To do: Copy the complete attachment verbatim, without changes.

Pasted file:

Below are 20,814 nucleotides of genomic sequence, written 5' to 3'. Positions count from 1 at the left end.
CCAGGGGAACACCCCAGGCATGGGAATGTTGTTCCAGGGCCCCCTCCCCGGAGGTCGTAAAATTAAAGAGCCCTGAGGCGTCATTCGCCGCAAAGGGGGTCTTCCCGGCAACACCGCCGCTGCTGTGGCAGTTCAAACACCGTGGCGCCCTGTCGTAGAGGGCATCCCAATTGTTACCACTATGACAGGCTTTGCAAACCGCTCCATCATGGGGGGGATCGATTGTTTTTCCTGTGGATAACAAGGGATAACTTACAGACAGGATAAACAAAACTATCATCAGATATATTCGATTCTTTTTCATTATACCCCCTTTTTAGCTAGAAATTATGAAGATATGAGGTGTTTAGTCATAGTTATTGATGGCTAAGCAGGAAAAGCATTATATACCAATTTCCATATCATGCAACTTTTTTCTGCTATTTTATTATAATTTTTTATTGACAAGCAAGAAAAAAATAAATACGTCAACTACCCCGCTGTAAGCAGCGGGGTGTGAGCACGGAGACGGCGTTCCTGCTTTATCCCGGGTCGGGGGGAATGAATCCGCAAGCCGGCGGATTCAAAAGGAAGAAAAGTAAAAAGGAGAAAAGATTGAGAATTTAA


Below are 20,814 nucleotides of genomic sequence, written 5' to 3'. Positions count from 1 at the left end.
CCAGGGGAACACCCCAGGCATGGGAATGTTGTTCCAGGGCCCCCTCCCCGGAGGTCGTAAAATTAAAGAGCCCTGAGGCGTCATTCGCCGCAAAGGGGGTCTTCCCGGCAACACCGCCGCTGCTGTGGCAGTTCAAACACCGTGGCGCCCTGTCGTAGAGGGCATCCCAATTGTTACCACTATGACAGGCTTTGCAAACCGCTCCATCATGGGGGGGATCGATTGTTTTTCCTGTGGATAACAAGGGATAACTTACAGACAGGATAAACAAAACTATCATCAGATATATTCGATTCTTTTTCATTATACCCCCTTTTTAGCTAGAAATTATGAAGATATGAGGTGTTTAGTCATAGTTATTGATGGCTAAGCAGGAAAAGCATTATATACCAATTTCCATATCATGCAACTTTTTTCTGCTATTTTATTATAATTTTTTATTGACAAGCAAGAAAAAAATAAATACGTCAACTACCCCGCTGTAAGCAGCGGGGTGTGAGCACGGAGACGGCGTTCCTGCTTTATCCCGGGTCGGGGGGAATGAATCCGCAAGCCGGCGGATTCAAAAGGAAGAAAAGTAAAAAGGAGAAAAGATTGAGAATTTAA